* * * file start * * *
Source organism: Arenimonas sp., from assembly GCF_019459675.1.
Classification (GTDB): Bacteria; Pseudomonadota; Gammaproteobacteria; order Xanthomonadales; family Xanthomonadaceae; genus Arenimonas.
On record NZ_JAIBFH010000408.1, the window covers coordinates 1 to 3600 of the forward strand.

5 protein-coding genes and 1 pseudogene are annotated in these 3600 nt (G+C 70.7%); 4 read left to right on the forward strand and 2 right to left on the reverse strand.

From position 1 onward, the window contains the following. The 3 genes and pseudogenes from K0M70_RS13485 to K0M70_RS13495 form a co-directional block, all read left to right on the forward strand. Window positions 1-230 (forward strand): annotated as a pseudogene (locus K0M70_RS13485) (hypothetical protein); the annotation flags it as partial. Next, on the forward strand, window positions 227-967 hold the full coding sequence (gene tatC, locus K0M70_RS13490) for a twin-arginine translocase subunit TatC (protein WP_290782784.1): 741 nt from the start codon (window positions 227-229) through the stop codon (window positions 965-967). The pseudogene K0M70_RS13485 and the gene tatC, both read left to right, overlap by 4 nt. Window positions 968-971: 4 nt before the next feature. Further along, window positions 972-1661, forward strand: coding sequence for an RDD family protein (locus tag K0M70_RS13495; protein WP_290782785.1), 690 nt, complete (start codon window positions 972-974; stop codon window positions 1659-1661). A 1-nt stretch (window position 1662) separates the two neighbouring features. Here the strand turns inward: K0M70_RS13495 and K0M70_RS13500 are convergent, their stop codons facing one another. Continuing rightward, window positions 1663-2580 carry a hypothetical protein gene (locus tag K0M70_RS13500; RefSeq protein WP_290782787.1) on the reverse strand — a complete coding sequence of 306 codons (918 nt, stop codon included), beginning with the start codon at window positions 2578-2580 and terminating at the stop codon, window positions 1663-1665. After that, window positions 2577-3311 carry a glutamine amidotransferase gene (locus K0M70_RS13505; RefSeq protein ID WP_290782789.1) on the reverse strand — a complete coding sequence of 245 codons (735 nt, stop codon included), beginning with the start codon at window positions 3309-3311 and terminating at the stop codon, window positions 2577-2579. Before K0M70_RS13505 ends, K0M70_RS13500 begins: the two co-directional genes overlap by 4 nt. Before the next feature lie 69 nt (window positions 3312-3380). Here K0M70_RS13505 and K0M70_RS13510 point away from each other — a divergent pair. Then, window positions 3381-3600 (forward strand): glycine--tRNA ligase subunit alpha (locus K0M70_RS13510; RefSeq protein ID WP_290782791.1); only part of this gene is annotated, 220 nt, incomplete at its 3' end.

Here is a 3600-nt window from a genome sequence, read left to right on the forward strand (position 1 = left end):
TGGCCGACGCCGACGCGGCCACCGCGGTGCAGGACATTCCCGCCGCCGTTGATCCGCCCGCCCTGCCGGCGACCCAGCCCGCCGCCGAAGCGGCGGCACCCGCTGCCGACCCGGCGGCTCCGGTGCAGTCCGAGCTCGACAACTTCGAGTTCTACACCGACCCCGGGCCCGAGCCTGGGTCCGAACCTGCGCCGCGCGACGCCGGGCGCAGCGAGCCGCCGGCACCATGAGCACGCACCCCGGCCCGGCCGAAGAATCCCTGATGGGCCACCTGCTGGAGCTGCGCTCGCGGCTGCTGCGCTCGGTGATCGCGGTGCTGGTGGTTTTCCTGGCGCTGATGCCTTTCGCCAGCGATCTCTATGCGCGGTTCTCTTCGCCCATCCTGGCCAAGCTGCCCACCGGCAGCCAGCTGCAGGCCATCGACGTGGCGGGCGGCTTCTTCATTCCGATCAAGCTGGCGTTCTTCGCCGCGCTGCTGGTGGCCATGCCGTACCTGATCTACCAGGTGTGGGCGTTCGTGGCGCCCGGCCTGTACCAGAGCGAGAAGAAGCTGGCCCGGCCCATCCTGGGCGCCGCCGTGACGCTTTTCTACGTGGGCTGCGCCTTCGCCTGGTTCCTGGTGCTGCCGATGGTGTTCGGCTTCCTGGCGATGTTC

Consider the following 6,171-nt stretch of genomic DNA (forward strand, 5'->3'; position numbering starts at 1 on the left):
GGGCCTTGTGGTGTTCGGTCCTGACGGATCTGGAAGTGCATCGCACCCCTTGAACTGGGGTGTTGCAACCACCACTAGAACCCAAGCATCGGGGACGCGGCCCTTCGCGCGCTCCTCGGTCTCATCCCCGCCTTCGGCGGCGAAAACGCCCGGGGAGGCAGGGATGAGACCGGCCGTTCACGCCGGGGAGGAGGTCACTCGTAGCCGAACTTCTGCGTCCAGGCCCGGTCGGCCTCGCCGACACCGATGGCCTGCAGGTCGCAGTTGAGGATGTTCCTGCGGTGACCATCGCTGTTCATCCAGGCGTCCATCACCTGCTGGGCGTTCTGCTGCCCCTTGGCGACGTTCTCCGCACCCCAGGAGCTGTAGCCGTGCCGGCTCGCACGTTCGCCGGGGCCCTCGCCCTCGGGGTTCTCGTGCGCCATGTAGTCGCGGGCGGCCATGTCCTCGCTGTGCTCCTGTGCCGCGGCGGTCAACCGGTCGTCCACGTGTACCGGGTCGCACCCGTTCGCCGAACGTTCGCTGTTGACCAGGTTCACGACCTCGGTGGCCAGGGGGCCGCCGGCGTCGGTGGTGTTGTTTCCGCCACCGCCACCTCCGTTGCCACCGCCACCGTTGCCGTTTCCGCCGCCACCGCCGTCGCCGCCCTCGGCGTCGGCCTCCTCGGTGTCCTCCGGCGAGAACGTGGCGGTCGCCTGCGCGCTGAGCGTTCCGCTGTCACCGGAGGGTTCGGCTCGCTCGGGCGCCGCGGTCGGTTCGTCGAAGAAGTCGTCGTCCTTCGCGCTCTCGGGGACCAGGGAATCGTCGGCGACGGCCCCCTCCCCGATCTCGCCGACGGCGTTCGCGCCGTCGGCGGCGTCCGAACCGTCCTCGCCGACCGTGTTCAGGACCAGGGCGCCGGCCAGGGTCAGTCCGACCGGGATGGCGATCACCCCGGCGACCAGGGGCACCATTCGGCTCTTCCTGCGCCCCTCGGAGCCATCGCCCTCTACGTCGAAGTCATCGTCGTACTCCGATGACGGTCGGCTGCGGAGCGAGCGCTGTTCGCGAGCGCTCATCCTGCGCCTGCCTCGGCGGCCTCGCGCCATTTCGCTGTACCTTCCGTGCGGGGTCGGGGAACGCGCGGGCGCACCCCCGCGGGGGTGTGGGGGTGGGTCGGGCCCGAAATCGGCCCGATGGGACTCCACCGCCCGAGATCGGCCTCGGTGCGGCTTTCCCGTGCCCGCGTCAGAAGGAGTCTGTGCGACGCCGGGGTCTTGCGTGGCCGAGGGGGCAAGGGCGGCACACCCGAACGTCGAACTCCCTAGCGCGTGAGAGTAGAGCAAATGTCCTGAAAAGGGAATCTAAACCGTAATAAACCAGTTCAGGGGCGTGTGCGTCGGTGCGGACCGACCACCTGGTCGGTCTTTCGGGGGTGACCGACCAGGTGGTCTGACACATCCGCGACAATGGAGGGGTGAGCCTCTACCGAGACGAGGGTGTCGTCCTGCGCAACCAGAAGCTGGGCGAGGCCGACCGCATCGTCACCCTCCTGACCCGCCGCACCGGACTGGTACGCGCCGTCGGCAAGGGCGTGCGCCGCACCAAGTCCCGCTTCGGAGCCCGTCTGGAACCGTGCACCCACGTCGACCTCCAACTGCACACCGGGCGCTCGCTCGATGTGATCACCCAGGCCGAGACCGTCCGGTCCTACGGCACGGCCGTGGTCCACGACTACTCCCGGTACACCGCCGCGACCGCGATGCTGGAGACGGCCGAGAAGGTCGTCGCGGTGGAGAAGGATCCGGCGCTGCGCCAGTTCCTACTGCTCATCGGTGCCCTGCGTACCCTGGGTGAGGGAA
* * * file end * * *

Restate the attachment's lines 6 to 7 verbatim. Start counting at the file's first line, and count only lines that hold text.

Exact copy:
Here is a 3600-nt window from a genome sequence, read left to right on the forward strand (position 1 = left end):
TGGCCGACGCCGACGCGGCCACCGCGGTGCAGGACATTCCCGCCGCCGTTGATCCGCCCGCCCTGCCGGCGACCCAGCCCGCCGCCGAAGCGGCGGCACCCGCTGCCGACCCGGCGGCTCCGGTGCAGTCCGAGCTCGACAACTTCGAGTTCTACACCGACCCCGGGCCCGAGCCTGGGTCCGAACCTGCGCCGCGCGACGCCGGGCGCAGCGAGCCGCCGGCACCATGAGCACGCACCCCGGCCCGGCCGAAGAATCCCTGATGGGCCACCTGCTGGAGCTGCGCTCGCGGCTGCTGCGCTCGGTGATCGCGGTGCTGGTGGTTTTCCTGGCGCTGATGCCTTTCGCCAGCGATCTCTATGCGCGGTTCTCTTCGCCCATCCTGGCCAAGCTGCCCACCGGCAGCCAGCTGCAGGCCATCGACGTGGCGGGCGGCTTCTTCATTCCGATCAAGCTGGCGTTCTTCGCCGCGCTGCTGGTGGCCATGCCGTACCTGATCTACCAGGTGTGGGCGTTCGTGGCGCCCGGCCTGTACCAGAGCGAGAAGAAGCTGGCCCGGCCCATCCTGGGCGCCGCCGTGACGCTTTTCTACGTGGGCTGCGCCTTCGCCTGGTTCCTGGTGCTGCCGATGGTGTTCGGCTTCCTGGCGATGTTC